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Aiding ocean development planning with SDG relationships in Small Island Developing States


Promoting the Sustainable Development Goals (SDGs) must contend with the often siloed nature of governance institutions, making the identification of cooperative institutional networks that promote SDG targets a priority. We develop and apply a method that combines SDG interaction analysis, which helps determine prerequisites for SDG attainment, with the transition management framework, which helps align policy goals with institutional designs. Using Aruba as a case study, we show that prioritizing increased economic benefits from sustainable marine development, including those of tourism, provides the greatest amount of direct co-benefits to other SDGs. When considering indirect co-benefits, reducing marine pollution emerged as a key supporting target to achieve SDGs. The results also show that, as in many other small island states, sustainable ocean development in Aruba depends on international partnerships to address global issues—including climate change mitigation—over which it has little control. Using SDG relationships as a guide for institutional cooperation, we find that the institutions with the most potential to coordinate action for sustainable ocean development are those that address economic, social and international policy, rather than institutions specifically focused on environmental policy. Our results provide key methodologies and insights for sustainable marine development that require coordinated actions across institutions.

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Fig. 1: Co-benefits from each SDG ocean target across all SDGs.
Fig. 2: Characterized relationships from SDG ocean targets to targets in all other SDGs.
Fig. 3: Characterized relationships from all SDGs to SDG ocean targets.
Fig. 4: Network diagrams of the institutional structures needed to manage SDG ocean targets.

Data availability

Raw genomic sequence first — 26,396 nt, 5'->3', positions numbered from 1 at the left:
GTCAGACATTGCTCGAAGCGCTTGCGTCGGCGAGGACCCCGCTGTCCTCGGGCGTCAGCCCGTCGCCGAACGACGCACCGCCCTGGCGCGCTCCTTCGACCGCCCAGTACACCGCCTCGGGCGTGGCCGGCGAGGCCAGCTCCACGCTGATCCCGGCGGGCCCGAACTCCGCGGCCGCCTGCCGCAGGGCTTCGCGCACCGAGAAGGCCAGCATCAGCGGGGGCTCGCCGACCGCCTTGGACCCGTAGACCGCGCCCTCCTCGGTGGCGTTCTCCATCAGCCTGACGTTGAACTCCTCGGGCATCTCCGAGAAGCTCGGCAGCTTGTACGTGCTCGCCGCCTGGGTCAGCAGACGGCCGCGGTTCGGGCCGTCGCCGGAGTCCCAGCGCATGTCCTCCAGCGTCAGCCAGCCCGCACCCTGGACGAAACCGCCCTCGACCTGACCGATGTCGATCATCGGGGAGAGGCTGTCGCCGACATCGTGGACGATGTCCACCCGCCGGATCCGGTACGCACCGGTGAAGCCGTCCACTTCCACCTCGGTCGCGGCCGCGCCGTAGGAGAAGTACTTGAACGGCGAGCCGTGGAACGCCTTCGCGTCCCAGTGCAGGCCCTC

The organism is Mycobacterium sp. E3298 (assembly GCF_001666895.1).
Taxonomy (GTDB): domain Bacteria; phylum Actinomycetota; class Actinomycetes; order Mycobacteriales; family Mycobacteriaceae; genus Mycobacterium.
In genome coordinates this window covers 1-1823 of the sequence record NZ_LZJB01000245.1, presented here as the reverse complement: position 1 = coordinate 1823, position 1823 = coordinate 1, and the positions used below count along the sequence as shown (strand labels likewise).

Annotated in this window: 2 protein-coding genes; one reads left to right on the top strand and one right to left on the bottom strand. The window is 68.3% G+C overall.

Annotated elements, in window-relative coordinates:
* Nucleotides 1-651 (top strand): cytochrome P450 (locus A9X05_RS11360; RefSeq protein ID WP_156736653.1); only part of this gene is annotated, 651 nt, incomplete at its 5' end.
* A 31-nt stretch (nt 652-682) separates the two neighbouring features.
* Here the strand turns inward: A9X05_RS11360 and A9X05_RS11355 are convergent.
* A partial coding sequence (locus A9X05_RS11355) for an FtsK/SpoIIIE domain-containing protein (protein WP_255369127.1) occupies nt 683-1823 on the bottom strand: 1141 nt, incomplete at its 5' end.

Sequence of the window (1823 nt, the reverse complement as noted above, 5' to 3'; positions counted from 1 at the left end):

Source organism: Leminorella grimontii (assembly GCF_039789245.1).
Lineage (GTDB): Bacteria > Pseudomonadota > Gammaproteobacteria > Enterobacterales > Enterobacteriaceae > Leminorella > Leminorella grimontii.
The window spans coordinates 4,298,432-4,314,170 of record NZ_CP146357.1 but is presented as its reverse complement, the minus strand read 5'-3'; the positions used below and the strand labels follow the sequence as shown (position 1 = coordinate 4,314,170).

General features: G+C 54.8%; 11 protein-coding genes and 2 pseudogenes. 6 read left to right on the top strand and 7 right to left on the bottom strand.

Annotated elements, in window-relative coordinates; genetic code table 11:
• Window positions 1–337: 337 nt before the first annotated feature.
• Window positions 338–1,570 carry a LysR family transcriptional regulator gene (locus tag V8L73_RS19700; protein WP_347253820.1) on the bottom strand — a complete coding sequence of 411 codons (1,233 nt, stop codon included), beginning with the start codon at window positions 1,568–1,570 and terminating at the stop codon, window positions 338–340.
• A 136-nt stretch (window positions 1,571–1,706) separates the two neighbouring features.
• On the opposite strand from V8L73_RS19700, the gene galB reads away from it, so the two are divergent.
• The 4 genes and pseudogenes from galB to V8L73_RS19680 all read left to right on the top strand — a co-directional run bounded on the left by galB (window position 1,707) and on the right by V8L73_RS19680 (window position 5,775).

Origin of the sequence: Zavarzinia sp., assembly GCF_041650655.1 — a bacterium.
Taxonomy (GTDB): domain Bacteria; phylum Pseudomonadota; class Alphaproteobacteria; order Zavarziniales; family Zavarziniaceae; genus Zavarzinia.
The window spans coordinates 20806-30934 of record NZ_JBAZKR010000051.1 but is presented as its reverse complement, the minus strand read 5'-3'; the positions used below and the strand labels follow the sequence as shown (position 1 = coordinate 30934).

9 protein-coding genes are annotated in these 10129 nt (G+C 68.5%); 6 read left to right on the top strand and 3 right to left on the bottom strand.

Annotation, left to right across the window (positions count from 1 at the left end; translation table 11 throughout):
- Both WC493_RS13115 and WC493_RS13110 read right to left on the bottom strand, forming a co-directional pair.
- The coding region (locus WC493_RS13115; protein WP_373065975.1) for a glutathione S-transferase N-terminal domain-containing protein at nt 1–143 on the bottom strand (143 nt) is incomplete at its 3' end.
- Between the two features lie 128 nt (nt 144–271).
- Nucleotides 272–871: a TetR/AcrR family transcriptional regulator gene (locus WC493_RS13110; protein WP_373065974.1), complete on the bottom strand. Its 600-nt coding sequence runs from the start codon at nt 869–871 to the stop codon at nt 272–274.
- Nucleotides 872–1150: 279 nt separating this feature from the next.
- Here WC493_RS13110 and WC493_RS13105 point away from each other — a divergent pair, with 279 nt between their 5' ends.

The authors declare that all data supporting the findings of this study are available in the paper and its Supplementary Information files.


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We acknowledge support from the Nippon Foundation Ocean Nexus Center at the University of Washington EarthLab, the Nippon Foundation Nereus Program and the Ocean Frontier Institute, through an award from the Canada First Research Excellence Fund. We also acknowledge support from the IOC of the UNESCO Sub-commission for the Caribbean and Adjacent Regions and the UNESCO IHP, through the regional office in Cuba, as well as the Departamento Meteorologico Aruba for hosting the workshop.

Author information




G.G.S. designed the study. G.G.S. and M.O. organized and ran the workshop. G.G.S. assembled the data. G.G.S. and A.M.C.-M. analysed the data. G.G.S., M.O., A.M.C.-M. and J.R. wrote the manuscript.

Corresponding author

Correspondence to Gerald G. Singh.

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Competing interests

The authors declare no competing interests.

Additional information

Peer review information Nature Sustainability thanks David Obura and the other, anonymous, reviewer(s) for their contribution to the peer review of this work.

Publisher’s note Springer Nature remains neutral with regard to jurisdictional claims in published maps and institutional affiliations.

Supplementary information

Supplementary Information

Supplementary Figs. 1–6 and Tables 1–10.

Reporting Summary

Supplementary Data 1

Data on SDG relationships.

Supplementary Data 2

Data on dimensions that regulate context-dependent relationships.

Supplementary Data 3

Data on institutional relationships.

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Singh, G.G., Oduber, M., Cisneros-Montemayor, A.M. et al. Aiding ocean development planning with SDG relationships in Small Island Developing States. Nat Sustain (2021).

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